Honestly, this is mainly about one player. And that is Philip Rivers. Early Monday afternoon, it was announced that future Hall-Of-Fame quarterback, Philip Rivers entered concussion protocol following Sunday’s loss to the Jaguars. This raises a big red flag. Because if Rivers is out for any sort of game action, you can nearly call it a season for the Chargers. Los Angeles is basically fighting for their lives out there and any loss could prove fatal to their playoff hopes. So losing your star player and catalyst for the offensive production doesn’t bode well. Also, I have a hard time remembering the last time Kellen Clemens took a meaningful NFL snap due to Rivers absurdly healthy career.

Philip Rivers #17 of the Chargers calls a play at the line of scrimmage during a game against the Jacksonville Jaguars (Haffey/Getty Images)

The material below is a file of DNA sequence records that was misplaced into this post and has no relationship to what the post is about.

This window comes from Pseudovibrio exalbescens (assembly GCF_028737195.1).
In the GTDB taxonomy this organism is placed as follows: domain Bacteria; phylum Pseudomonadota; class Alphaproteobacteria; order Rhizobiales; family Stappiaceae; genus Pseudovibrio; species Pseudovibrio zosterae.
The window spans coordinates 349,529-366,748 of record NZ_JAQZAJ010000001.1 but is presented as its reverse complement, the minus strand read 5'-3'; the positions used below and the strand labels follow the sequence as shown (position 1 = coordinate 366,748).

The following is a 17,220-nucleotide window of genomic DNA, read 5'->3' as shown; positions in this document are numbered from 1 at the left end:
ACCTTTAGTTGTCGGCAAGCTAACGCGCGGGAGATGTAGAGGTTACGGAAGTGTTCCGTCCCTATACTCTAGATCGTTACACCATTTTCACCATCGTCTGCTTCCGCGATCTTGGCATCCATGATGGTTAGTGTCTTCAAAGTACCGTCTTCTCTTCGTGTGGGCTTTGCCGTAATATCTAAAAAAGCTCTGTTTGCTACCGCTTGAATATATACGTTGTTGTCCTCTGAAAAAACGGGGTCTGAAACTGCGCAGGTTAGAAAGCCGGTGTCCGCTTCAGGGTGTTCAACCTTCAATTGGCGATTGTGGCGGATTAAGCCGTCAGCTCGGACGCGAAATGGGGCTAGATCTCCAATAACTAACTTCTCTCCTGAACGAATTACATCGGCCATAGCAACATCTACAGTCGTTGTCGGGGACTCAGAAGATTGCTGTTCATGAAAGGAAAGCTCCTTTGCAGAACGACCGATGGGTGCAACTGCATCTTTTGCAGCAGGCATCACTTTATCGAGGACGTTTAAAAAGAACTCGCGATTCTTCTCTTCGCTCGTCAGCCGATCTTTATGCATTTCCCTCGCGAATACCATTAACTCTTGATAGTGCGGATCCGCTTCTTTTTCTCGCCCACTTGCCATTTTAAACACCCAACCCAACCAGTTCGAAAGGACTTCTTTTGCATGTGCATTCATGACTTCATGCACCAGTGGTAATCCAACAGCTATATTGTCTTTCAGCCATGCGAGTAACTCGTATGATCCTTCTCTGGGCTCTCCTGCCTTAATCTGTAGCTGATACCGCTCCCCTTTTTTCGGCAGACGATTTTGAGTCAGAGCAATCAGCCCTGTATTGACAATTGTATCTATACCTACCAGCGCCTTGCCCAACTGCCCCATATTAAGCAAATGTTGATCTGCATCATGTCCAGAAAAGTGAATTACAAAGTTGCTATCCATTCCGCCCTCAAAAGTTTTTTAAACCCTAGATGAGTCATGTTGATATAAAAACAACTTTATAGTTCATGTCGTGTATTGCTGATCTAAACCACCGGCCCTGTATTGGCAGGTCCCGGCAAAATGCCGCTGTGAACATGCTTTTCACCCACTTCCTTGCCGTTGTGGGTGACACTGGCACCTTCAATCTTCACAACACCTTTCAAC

However, Rivers (if out) will not be the only missing piece for Los Angeles heading into this game as Chargers’ tackle, Joe Barksdale will miss his second straight week with a foot injury. This is a very underrated loss as we all saw how badly the Chargers struggled to run the ball last week without him. Much of that can obviously be contributed to Jacksonville’s elite front, but the loss of Barksdale was very noticeable. If Rivers is indeed out versus Buffalo, that offensive line will need to step up big time to give this team a chance.

History Vs. Buffalo